Summer Heat Safety

Due to high temperatures affecting southwestern Utah, the Southwest Utah Public Health Department is advising the public to take precautions to avoid heat-related injury; especially children, people over 65 years of age or having health issues, and new residents who are not familiar with the climate.

Try to stay indoors in an air-conditioned environment during the hottest parts of the day (usually 10am to 4pm). Air-conditioning is the best way to protect against heat-related illness. If your home doesn’t have air-conditioning, go to a public place that does.  Avoid strenuous activity outdoors during the heat of the day.

If you must be outside, stay hydrated with plenty of water and seek shade. Avoid sunburn by applying a broad spectrum sunscreen with an SPF of at least 15. Wear a hat and sunglasses as well.

Symptoms of heat exhaustion may include heavy sweating, paleness, cramps, weakness, faintness, headache, and nausea. Get into an air-conditioned environment, drink fluids, rest, and take a cool shower or bath. Seek medical attention if these symptoms last longer than an hour.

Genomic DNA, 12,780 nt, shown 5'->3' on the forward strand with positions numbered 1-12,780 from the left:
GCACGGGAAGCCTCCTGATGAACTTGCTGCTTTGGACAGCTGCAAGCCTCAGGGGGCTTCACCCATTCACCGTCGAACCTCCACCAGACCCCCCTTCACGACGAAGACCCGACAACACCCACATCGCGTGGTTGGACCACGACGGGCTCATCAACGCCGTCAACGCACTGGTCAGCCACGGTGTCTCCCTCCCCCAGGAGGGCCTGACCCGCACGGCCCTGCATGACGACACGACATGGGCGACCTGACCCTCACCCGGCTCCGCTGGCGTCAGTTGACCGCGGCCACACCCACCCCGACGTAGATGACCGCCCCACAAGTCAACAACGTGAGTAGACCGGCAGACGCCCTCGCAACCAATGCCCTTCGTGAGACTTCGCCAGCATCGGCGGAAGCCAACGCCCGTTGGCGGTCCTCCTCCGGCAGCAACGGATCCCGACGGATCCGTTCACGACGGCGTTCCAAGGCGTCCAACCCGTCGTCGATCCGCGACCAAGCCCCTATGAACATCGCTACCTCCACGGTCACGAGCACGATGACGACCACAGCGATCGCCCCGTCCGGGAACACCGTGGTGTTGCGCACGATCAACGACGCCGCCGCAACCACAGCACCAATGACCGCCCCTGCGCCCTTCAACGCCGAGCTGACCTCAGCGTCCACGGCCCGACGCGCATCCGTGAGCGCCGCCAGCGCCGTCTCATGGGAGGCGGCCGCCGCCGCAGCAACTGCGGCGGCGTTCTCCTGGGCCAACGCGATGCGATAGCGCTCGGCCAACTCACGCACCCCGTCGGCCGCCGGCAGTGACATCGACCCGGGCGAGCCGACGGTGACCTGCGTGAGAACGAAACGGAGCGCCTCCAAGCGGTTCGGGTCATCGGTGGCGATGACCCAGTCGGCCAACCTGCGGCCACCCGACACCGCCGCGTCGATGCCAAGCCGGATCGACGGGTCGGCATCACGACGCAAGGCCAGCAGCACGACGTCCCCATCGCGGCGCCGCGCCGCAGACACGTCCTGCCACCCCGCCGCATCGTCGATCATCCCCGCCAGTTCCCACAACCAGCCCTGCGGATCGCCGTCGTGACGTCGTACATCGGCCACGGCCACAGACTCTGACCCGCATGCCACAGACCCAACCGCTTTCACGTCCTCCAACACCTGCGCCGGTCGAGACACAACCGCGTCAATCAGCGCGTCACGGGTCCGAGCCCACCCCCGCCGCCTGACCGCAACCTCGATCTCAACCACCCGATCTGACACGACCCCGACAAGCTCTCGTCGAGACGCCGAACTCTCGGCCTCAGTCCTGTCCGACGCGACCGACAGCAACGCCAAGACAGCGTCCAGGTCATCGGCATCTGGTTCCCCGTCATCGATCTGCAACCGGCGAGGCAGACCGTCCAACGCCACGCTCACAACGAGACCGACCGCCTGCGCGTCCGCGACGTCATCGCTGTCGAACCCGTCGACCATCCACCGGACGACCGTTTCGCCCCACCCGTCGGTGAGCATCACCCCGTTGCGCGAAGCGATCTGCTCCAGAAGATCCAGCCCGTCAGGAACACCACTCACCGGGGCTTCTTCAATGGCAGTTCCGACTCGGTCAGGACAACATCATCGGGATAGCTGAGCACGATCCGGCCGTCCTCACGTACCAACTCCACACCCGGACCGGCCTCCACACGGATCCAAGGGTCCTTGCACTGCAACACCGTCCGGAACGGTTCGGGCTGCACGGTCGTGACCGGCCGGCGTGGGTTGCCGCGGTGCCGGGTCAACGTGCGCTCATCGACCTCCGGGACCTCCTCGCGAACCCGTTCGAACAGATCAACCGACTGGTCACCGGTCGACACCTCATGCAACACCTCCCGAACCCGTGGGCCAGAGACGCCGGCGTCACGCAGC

If people exposed to heat have a temperature of 103 degrees or over, red/hot/dry skin, rapid pulse, dizziness, confusion, or unconsciousness, they may be experiencing heat stroke. Seek medical attention as soon as possible. Cool the victim down however you can (cool bath or shower, garden hose, wet sheet and fan).

LINK to Centers for Disease Control (CDC) Frequently Asked Questions About Extreme Heat

 

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